Lawyers working with the Viens Commission have raised questions about why Quebec’s chief coroners have never ordered a public inquest into the high suicide rate in Nunavik, despite overwhelming evidence that 22 “waves of suicides” have taken place there since 2001.
The lawyers compiled reports of Quebec coroner investigations into the deaths of 380 First Nations and Inuit people between 2001 and 2015 in eight of the 14 villages in the province’s northern region.
“With numbers of this magnitude, I think we can say the most serious waves of suicides occur in Nunavik,” said Marie-Josée Barry-Gosselin, one of the lawyers, during a public hearing in Val d’Or on Friday.
“Sometimes there are 10 to 15 deaths in a community of 1,500 people,” she said.
Launched in 2016, the Viens Commission is examining the treatment of Indigenous people by public service agencies in Quebec. It came after after Radio-Canada’s investigative program Enquête reported on allegations by several Indigenous women that they had been mistreated by police officers in Val-d’Or.
Lawyers define ‘wave’ as 3-4 deaths within a year
The commission’s lawyers defined a “wave” as three to four deaths within a one-year period. They found that the majority of Indigenous people who took their own lives did so during such waves.
“That rates of suicide are high in Inuit communities is a known fact in public health, also that [they affect] young people,” said Paul-André Perron, a research advisor in the Quebec coroner’s office.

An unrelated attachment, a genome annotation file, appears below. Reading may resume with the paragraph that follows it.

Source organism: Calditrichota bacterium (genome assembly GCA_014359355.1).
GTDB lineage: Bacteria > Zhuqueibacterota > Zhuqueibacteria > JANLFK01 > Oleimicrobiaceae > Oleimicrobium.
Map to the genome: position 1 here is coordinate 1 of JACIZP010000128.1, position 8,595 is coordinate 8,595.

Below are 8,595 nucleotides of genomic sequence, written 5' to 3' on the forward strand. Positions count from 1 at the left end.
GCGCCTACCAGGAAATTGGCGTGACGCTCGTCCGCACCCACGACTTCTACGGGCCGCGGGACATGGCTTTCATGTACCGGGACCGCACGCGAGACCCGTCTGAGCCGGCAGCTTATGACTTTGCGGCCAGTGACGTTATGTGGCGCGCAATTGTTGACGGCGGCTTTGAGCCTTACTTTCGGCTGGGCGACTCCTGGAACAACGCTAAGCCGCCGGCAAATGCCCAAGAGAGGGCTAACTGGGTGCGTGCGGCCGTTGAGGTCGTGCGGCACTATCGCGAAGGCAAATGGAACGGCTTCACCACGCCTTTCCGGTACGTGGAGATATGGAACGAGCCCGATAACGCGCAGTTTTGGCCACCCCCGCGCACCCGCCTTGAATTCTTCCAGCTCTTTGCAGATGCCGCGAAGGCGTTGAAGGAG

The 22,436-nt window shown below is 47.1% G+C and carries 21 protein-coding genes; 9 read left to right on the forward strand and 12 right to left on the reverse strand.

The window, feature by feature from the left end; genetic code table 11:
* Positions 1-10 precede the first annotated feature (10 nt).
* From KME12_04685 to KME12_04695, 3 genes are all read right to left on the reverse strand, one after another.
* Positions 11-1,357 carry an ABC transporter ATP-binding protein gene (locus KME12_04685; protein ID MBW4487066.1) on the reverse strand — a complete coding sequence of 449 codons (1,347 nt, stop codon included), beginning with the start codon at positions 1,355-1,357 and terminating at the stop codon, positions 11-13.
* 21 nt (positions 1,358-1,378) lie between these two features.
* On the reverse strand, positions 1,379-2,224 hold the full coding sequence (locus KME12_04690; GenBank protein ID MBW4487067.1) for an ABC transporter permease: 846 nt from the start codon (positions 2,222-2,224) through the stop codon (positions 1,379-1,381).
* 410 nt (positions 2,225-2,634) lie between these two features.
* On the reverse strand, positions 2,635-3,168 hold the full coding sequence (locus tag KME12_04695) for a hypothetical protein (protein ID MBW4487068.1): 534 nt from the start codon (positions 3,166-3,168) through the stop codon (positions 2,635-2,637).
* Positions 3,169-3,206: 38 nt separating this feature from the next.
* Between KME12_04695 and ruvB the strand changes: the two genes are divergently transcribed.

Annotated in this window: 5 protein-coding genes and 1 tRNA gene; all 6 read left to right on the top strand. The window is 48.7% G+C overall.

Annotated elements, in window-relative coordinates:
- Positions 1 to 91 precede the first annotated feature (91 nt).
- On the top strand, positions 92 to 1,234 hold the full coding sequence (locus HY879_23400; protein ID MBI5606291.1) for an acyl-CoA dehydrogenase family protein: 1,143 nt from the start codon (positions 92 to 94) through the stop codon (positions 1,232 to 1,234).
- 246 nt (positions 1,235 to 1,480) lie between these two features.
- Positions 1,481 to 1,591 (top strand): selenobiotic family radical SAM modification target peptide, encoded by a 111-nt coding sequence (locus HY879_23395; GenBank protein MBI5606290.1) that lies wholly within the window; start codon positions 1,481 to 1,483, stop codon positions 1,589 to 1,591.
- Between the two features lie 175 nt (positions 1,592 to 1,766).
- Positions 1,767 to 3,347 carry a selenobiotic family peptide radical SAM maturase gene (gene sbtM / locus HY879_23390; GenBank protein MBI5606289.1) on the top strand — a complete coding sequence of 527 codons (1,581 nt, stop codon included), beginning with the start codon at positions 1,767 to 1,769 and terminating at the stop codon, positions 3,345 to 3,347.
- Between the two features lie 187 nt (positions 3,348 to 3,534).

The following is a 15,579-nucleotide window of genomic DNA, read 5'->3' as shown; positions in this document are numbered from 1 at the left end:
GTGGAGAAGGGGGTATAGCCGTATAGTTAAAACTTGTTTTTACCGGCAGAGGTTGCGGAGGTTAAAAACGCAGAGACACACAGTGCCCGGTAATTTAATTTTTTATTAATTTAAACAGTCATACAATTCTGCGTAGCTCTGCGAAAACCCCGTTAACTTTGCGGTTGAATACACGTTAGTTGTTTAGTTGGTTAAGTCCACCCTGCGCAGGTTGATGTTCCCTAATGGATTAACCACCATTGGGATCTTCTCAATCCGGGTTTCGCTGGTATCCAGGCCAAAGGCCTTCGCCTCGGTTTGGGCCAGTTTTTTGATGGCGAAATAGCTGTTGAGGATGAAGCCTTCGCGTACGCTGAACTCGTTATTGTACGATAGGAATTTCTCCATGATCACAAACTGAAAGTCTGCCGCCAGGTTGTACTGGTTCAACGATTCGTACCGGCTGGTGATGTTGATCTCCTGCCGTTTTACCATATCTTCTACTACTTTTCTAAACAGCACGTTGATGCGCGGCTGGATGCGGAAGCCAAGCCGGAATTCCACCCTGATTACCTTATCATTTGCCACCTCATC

Perron said that in all his years of work he’d never been tasked with doing research to find out if the suicide rate was something that could be the subject of a public inquest.
In 2016, the province ordered the coroner’s office to hold a public inquest following the suicides of five people over eight months in the Innu village of Uashat-Maliotenam, on Quebec’s North Shore.
Chief coroner says she’ll consider an inquest
Quebec’s chief coroner, Pascale Descary, said public inquests are ordered “when it’s necessary to hear experts, or [if] there is a high number of deaths of the same nature, or if there is a need to raise awareness about a sensitive subject that is of interest to the public.”
Descary, who was named chief coroner in February of this year, told the commission on Friday that she’ll consider holding a public inquest into the deaths.
She said it would take “special funding” to dedicate people to conduct such an inquest, however, if she orders one.
Commission lawyers also grilled Descary about the services the coroner’s office offers to grieving families, such as their first contact with the family, or a condolence letter.
Since most of the province’s 80 coroners work part-time, there is no system that automatically sends out a condolence letter with the name and contact number of the coroner who will investigate the death, the commission heard on Friday.
The coroners also don’t always tell families they can ask for their reports to be translated into their mother tongue, and they don’t ask families if they would like an official interpreter.
The lawyers also pointed out it can take almost twice as long for a coroner’s investigation report to be finalized when an Inuk dies, compared to non-Indigenous people.